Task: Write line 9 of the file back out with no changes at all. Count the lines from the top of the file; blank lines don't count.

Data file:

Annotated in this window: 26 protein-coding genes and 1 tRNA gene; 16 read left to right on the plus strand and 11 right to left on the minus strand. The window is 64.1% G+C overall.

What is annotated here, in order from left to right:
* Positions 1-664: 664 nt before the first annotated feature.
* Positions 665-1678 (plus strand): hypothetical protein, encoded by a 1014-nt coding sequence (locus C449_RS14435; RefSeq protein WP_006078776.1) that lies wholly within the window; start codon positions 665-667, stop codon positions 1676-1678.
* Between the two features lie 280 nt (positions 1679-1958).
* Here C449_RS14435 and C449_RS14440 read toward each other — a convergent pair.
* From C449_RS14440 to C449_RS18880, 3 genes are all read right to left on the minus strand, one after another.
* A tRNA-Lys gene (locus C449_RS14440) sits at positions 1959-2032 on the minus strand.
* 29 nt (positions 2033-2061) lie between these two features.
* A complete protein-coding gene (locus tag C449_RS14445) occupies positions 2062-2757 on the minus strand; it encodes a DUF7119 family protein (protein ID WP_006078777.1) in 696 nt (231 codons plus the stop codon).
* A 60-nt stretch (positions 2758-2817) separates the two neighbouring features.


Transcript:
* 29 nt (positions 2033-2061) lie between these two features.